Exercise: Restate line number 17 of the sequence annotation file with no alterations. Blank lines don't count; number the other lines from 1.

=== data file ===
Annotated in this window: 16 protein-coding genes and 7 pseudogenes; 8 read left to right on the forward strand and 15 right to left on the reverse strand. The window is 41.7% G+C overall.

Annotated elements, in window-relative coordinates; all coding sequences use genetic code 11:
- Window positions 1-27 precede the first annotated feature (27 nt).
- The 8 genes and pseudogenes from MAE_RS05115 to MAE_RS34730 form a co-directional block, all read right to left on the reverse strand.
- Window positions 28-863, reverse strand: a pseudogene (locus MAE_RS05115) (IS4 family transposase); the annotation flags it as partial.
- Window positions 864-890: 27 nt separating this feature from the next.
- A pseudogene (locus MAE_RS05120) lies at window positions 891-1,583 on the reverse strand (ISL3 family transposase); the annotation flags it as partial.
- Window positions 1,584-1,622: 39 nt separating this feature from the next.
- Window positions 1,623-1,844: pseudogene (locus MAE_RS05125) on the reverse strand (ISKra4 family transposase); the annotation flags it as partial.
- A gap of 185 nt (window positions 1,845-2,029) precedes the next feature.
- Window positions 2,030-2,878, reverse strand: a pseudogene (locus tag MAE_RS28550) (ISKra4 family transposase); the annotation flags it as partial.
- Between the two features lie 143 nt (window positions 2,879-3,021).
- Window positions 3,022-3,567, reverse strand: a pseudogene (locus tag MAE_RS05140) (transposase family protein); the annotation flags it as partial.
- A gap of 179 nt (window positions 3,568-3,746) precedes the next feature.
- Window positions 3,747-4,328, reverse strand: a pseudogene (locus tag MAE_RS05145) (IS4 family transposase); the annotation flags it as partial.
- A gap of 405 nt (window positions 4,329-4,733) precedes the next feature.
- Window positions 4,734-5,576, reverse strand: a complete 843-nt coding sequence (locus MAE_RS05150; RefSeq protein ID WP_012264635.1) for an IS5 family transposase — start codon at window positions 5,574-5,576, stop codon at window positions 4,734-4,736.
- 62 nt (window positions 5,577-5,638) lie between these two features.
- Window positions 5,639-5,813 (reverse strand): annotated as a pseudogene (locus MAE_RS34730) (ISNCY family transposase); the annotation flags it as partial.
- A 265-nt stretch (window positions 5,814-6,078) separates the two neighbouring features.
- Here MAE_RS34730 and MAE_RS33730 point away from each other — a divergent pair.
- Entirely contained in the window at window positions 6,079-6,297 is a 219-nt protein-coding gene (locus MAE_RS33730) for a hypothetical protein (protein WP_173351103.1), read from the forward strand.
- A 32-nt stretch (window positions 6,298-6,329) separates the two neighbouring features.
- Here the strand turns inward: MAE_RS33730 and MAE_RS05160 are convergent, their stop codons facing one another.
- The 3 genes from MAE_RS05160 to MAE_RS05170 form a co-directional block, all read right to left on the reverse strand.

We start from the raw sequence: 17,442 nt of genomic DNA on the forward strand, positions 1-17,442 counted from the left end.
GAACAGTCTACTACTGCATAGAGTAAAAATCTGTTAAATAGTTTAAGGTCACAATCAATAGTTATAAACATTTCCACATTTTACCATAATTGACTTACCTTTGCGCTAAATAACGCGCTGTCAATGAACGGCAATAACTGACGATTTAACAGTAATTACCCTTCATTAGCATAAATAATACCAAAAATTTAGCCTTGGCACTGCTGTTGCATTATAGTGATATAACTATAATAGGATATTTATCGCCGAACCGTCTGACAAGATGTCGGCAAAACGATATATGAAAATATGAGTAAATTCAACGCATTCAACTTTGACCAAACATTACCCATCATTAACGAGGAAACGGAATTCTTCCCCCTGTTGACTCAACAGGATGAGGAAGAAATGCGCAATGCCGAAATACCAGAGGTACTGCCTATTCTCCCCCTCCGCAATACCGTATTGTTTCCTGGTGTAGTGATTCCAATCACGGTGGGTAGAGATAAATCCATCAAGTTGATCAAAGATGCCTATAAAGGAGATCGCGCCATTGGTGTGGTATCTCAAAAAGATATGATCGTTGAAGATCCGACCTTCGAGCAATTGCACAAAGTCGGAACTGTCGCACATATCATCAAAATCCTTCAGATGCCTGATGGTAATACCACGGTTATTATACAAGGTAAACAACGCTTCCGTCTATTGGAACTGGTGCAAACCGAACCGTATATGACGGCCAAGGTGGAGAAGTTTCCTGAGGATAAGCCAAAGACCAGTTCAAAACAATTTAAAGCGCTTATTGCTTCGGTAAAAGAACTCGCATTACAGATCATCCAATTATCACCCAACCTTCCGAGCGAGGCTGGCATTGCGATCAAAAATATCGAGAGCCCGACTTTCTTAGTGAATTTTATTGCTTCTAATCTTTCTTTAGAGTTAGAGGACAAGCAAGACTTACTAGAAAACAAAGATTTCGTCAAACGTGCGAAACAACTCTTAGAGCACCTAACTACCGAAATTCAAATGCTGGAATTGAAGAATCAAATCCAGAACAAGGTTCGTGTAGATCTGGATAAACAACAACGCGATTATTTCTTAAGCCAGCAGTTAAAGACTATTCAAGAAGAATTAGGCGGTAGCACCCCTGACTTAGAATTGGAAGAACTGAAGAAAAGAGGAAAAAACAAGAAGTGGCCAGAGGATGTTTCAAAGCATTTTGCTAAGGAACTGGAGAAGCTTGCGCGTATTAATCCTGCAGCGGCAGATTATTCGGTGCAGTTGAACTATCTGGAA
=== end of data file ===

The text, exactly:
- Window positions 4,734-5,576, reverse strand: a complete 843-nt coding sequence (locus MAE_RS05150; RefSeq protein ID WP_012264635.1) for an IS5 family transposase — start codon at window positions 5,574-5,576, stop codon at window positions 4,734-4,736.